The three questions and responses set the stage for the presentation of the new wealth transfer plan. The objective now is to give everyone the opportunity to explore concerns about the new plan through constructive dialogue.

Review the current plan:

After completing the three-question exercise, review the current plan for the transfer of family wealth, if one exists. If there is no formal plan, review the state of intestacy laws as they apply.

The goal is to have all family members understand what would have happened to the business and other family wealth under the existing arrangement had the current owner died. This exercise underscores the need for a new plan.

Relate family objectives to the new plan:

After reviewing the family goals as they were spelled out in the three question exercise and the initial family interviews, describe how the family’s overall goals influenced the design of the new plan. For example, if one child in the family indicated a desire to pursue a career in the family business and a sibling expressed a wish to do something entirely unrelated to the business, the description of the new plan will focus on how this will be accomplished while treating both children fairly.

Once the family members understand the “big picture,” ask for general agreement on the new plan design. Explain the concepts involved and respond to any questions or concerns. We have found in our experience with family businesses that having an objective adviser facilitate the process and encourage expression of all points of view leads to acceptance of the plan by all family members. From the beginning, the goal is to engage the entire family and seek the viewpoint of each family member. This process helps everyone understand that even if the new plan does not give all family members exactly what they had hoped for, it is an opportunity for everyone to understand how and why the new wealth transfer plan was designed. The owner was provided with input from all family members and was now able to make informed decisions, resulting in a much greater chance of family agreement. At the end of this process everyone will be satisfied that the new plan makes sense and is the best direction for the future.

Implementation:

Once there is agreement, describe in more detail how the new plan is to be implemented. This explanation includes discussion of the legal documents needed, possible need for change of business structure, liquidity needs, and actions required by various advisers and family members. Potential problems that might be encountered along the way – such as the costs associated with implementation, potential insurability issues, training and development of new leadership and assurance of continued business bank loans after the current owner’s departure – are also reviewed. Here again, family members know of the plans implementation and the owner makes the final decision.

Celebrate:

The completion of the family retreat and agreement to implement the new plan is cause for celebration! This should be a really special event in recognition of all the time and effort devoted to the entire planning process. Developing a plan that satisfies all family members and assures continued success of the family business is no small accomplishment.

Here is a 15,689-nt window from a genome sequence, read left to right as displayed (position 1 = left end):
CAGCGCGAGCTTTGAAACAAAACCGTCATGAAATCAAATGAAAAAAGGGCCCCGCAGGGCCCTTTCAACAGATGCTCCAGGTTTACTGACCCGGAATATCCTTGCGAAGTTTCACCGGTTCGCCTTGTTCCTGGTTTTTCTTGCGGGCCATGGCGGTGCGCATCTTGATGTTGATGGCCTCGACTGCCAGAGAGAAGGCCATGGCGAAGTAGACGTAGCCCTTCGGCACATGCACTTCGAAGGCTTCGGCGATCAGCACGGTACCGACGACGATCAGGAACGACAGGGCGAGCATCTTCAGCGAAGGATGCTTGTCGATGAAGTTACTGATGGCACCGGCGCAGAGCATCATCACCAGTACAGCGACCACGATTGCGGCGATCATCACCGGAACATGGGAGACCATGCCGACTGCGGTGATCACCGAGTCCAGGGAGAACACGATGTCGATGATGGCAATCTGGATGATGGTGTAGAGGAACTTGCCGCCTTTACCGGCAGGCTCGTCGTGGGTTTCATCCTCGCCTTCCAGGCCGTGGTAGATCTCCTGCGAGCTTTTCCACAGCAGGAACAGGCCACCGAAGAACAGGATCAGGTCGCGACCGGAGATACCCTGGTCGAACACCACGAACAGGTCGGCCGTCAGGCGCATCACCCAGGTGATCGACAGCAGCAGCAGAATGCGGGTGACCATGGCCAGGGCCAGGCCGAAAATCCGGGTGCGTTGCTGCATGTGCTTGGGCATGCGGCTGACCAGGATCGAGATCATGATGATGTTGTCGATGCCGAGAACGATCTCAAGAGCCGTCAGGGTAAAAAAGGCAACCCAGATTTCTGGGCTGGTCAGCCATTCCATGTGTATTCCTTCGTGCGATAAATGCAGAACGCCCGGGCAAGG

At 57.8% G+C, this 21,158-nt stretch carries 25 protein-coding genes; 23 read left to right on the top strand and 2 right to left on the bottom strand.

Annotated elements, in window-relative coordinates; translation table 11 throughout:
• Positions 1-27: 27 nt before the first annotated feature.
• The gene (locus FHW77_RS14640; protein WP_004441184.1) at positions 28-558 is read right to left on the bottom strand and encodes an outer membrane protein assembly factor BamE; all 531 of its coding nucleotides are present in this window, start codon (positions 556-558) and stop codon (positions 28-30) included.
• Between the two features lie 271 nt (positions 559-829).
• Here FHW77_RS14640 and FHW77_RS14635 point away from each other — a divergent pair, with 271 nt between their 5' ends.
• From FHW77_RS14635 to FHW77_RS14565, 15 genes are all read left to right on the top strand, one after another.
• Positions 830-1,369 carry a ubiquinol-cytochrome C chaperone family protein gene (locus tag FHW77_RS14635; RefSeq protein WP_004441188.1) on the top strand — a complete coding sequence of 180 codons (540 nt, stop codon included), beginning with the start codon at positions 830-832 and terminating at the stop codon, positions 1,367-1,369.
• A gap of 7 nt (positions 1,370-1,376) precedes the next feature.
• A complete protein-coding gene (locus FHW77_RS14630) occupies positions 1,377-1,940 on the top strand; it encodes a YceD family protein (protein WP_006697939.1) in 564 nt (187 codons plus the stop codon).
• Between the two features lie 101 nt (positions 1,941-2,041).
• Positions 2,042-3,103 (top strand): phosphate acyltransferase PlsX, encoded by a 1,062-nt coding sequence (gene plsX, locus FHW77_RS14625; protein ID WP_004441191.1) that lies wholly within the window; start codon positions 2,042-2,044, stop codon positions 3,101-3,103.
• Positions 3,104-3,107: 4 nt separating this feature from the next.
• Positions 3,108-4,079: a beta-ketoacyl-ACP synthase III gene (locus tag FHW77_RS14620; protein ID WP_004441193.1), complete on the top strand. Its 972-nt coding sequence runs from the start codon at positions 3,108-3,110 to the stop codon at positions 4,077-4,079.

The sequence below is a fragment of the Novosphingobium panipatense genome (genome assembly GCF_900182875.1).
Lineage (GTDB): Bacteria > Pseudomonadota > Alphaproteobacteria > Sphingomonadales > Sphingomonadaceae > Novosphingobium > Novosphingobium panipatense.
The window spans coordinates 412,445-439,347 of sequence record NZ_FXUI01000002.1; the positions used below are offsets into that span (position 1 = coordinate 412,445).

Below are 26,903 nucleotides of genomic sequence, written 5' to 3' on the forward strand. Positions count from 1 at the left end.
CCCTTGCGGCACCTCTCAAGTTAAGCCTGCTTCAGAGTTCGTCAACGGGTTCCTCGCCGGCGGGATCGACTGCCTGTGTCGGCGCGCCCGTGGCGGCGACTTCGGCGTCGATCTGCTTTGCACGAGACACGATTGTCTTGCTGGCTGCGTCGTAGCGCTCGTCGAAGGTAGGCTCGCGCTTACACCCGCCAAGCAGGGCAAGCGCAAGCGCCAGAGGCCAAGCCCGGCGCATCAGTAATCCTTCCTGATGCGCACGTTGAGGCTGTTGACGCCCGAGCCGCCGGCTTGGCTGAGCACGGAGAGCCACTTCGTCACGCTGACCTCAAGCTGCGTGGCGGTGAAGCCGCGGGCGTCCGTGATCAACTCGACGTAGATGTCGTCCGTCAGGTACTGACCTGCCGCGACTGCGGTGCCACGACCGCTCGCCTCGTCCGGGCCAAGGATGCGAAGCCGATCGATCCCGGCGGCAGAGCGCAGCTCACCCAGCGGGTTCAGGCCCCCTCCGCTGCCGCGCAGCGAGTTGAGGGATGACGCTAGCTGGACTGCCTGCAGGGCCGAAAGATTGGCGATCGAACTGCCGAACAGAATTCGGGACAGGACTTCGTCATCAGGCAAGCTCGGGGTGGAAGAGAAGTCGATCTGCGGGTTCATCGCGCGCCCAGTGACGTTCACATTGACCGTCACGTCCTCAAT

The WTS encourages the family to plan for periodic family celebrations to keep everyone up to date on the progress of plan and to discuss possible updating. In any case, periodic events like this would be a great way to keep the family communication lines open. One of the principal goals is to enhance family relationships, and planned events like these are excellent opportunities and result in enhancing business possibilities.

Including all the family members in the initial interviewing process and presenting the new plan at a family retreat are major refinements to the usual business-owner-oriented planning process. Together, these two elements add a dynamic that no other planning approach can provide. The experience of openly sharing hopes, dreams and concerns about the family business can be cathartic in many cases. Think of it. Instead of secrecy and disharmony, the family enjoys open, honest communication and enhanced family relationships. Instead of suspicion and jealousy, there is respect for each other. Instead of competition between family members, there is a sense of cooperation. Family and business life in balance at last!

Additional Benefits:

It is clear how the business and the family benefit from this process. However, it is also valuable to the organization that takes the time to learn and implement the process whether they are tax, legal, bank, or financial consultants. By assisting business wealth transfer planning advisors may experience:

  • Enhanced client relationships
  • Assurance family business will survive business succession
  • The need for additional services such as:
  • Corporate trust services
  • Commercial loans
  • Increase revenue:
  • Fee for service
  • Life insurance sales
  • Differentiation
  • Stand apart from the competition

karlKarl Bareither is a wealth transfer specialist and independent financial adviser. He is president and founder of FBR System that now trains advisors to become WTS. Karl and his wife Lillian live in Avila Beach, California.